New studies led by researchers at Penn State College may have found that statins, cholesterol lowering drugs, do not reduce Parkinson’s risk after all. Currently there is no cure for Parkinson’s disease, a neurological disorder that is caused by the death of dopamine cells in the brain. Past studies have suggested that statins provide neurological benefits in the brain, particularly targeting the dopaminergic pathways. On the contrary, new research found that high cholesterol, specifically LDL, may have caused these neurological benefits.
Parkinson’s and Cholesterol
Xuemei Huang, a vice president for research and professor of neurology at Penn State College, and his team found associations between high LDL cholesterol and lower risks of Parkinson’s disease. Huang’s biggest claim against past research supporting statins and lower risks of Parkinson’s disease is that the studies did not take into account cholesterol levels before the widespread use of statins.
His team focused on participants in the Atherosclerosis Risk in Communities between 1987 and 1998. Huang wanted to analyze the participants blood cholesterol levels, medications used, and Parkinson’s diagnoses before the widespread use of statins.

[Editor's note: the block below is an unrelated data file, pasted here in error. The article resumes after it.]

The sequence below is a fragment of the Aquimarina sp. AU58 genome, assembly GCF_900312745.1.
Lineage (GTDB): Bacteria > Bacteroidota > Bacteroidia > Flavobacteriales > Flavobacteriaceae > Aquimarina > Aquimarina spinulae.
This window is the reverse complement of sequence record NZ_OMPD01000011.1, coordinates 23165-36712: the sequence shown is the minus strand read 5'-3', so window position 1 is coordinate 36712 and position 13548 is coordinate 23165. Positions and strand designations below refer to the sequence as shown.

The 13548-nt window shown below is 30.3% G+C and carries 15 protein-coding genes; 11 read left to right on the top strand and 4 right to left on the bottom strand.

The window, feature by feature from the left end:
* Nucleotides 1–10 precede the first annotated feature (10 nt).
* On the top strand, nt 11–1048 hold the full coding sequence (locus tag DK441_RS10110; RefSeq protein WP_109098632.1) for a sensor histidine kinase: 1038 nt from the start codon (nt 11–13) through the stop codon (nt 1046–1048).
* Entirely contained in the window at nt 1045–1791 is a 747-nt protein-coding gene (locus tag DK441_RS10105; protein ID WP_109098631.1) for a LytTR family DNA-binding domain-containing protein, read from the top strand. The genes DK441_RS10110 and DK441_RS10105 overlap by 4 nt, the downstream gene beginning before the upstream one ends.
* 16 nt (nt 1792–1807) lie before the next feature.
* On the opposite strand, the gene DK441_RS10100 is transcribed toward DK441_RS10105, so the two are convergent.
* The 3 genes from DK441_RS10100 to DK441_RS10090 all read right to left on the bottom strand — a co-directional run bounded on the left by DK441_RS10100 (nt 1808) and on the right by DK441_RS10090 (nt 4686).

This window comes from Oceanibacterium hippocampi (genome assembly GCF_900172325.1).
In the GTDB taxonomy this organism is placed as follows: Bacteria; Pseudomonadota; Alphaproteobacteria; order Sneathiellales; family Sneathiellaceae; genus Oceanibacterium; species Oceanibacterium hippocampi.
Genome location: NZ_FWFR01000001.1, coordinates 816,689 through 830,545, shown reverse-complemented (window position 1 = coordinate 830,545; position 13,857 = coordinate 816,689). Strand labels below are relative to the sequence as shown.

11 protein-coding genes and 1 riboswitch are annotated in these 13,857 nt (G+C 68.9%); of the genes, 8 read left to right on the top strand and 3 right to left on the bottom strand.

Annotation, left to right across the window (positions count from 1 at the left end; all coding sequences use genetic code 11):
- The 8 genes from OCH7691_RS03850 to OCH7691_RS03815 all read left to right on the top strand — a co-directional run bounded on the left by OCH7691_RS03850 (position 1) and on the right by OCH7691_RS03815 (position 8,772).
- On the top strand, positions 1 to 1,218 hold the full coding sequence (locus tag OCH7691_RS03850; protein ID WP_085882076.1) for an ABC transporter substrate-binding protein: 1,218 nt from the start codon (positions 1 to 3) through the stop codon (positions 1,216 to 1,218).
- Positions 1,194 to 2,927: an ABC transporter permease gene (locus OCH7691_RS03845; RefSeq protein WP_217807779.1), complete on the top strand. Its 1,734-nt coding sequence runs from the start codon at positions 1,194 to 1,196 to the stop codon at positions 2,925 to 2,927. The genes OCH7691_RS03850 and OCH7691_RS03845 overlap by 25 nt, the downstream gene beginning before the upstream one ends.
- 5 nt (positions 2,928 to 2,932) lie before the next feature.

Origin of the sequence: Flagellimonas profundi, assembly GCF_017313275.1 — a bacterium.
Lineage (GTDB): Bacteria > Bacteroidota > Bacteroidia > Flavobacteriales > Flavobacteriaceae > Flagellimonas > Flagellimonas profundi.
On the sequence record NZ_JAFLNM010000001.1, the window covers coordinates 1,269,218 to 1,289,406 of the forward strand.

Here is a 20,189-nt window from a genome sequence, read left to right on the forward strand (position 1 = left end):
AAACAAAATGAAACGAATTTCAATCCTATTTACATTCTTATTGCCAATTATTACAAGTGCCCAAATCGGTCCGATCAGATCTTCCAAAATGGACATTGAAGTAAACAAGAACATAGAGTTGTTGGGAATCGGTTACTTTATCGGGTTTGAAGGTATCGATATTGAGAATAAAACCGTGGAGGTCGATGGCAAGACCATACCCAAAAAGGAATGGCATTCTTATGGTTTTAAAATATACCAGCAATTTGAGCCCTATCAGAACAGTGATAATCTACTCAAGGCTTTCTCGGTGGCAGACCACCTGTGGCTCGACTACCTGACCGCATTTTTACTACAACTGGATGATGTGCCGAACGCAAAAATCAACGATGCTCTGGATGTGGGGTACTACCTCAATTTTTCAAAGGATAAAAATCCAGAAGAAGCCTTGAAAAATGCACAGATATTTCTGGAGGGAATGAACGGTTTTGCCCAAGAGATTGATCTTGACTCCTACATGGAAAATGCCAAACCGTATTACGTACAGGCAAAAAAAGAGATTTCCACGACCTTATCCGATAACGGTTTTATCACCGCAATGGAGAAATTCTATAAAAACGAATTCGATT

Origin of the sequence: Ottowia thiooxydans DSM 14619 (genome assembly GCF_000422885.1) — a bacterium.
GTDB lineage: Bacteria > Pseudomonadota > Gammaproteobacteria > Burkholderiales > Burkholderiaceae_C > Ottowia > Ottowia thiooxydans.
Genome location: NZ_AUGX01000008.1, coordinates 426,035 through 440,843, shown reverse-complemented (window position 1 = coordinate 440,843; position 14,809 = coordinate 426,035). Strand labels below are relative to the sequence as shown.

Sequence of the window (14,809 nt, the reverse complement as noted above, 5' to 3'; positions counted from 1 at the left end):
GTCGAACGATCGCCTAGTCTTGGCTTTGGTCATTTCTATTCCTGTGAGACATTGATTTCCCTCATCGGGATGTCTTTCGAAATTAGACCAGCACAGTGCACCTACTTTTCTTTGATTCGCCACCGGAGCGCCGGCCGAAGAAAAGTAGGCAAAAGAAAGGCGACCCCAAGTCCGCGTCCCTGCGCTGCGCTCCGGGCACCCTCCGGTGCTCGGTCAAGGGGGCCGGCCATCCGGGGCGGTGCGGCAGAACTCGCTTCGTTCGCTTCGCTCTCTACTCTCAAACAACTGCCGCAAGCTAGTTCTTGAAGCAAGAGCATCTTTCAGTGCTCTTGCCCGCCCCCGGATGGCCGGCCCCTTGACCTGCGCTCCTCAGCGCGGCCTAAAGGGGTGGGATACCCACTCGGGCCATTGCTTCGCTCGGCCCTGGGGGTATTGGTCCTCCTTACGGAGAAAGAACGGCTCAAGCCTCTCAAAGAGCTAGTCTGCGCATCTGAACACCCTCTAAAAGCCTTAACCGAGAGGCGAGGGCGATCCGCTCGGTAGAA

What they found is that while high total cholesterol and LDL cholesterol were associated with lower risk of Parkinson’s, statin use was not. “Statin use over the course of the study did not protect against PD, and in fact appeared to increase PD risk in the long term,” Huang states. Though statins have been extremely beneficial for the prevention and treatment of vascular disease, Huang believes it is important to recognize that statins might not be a ‘cure-all’ drug. “This might be a case where what’s good for the heart isn’t good for the brain,” says Huang.
A Hopeful Future
Although the study investigated a small sample size, only 56 cases of Parkinson’s, Huang believes this preliminary research is essential in investigating why higher cholesterol may protect against Parkinson’s disease. There is so much to learn about Parkinson’s and other chronic diseases.
Findings such as this gives us hope that one day we will have successful prevention and treatment options for Parkinson’s disease, which is estimated to currently affect one million people each year. And though we have yet to find a cure, there is more research coming out on how a healthier life style may be able to prevent these chronic diseases.
More and more research is coming out on how truly important it is to incorporate exercise into our daily routine. There are even studies investigating how therapeutic yoga can help in fall prevention and even aid in the treatment of Parkinson’s disease. As we age it is essential to take care of your body and constantly challenge ourselves to stay active and healthy.